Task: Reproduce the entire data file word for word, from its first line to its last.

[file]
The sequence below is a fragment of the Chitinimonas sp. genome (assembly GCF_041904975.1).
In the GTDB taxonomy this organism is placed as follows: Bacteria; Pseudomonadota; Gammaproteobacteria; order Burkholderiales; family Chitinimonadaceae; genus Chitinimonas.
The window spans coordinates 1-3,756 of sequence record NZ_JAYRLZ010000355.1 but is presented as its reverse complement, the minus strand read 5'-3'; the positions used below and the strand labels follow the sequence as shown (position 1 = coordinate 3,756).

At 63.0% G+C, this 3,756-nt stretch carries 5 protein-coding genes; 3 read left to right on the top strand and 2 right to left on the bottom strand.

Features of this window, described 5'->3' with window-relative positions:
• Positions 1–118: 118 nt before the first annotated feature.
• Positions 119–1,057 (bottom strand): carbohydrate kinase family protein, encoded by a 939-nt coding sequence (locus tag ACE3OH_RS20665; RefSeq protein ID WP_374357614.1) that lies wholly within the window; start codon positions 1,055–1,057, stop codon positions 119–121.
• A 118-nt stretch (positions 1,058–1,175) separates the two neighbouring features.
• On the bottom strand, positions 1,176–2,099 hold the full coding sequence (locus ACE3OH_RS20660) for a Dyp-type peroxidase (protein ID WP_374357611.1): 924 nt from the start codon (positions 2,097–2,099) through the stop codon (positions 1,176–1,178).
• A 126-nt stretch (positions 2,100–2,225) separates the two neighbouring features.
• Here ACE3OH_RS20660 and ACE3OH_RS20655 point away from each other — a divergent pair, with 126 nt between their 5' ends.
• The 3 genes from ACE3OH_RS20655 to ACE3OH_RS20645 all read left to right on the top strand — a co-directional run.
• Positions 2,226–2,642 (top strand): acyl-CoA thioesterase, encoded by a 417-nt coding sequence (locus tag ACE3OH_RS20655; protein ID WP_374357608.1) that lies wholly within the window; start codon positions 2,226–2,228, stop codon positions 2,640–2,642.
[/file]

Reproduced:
The sequence below is a fragment of the Chitinimonas sp. genome (assembly GCF_041904975.1).
In the GTDB taxonomy this organism is placed as follows: Bacteria; Pseudomonadota; Gammaproteobacteria; order Burkholderiales; family Chitinimonadaceae; genus Chitinimonas.
The window spans coordinates 1-3,756 of sequence record NZ_JAYRLZ010000355.1 but is presented as its reverse complement, the minus strand read 5'-3'; the positions used below and the strand labels follow the sequence as shown (position 1 = coordinate 3,756).

At 63.0% G+C, this 3,756-nt stretch carries 5 protein-coding genes; 3 read left to right on the top strand and 2 right to left on the bottom strand.

Features of this window, described 5'->3' with window-relative positions:
• Positions 1–118: 118 nt before the first annotated feature.
• Positions 119–1,057 (bottom strand): carbohydrate kinase family protein, encoded by a 939-nt coding sequence (locus tag ACE3OH_RS20665; RefSeq protein ID WP_374357614.1) that lies wholly within the window; start codon positions 1,055–1,057, stop codon positions 119–121.
• A 118-nt stretch (positions 1,058–1,175) separates the two neighbouring features.
• On the bottom strand, positions 1,176–2,099 hold the full coding sequence (locus ACE3OH_RS20660) for a Dyp-type peroxidase (protein ID WP_374357611.1): 924 nt from the start codon (positions 2,097–2,099) through the stop codon (positions 1,176–1,178).
• A 126-nt stretch (positions 2,100–2,225) separates the two neighbouring features.
• Here ACE3OH_RS20660 and ACE3OH_RS20655 point away from each other — a divergent pair, with 126 nt between their 5' ends.
• The 3 genes from ACE3OH_RS20655 to ACE3OH_RS20645 all read left to right on the top strand — a co-directional run.
• Positions 2,226–2,642 (top strand): acyl-CoA thioesterase, encoded by a 417-nt coding sequence (locus tag ACE3OH_RS20655; protein ID WP_374357608.1) that lies wholly within the window; start codon positions 2,226–2,228, stop codon positions 2,640–2,642.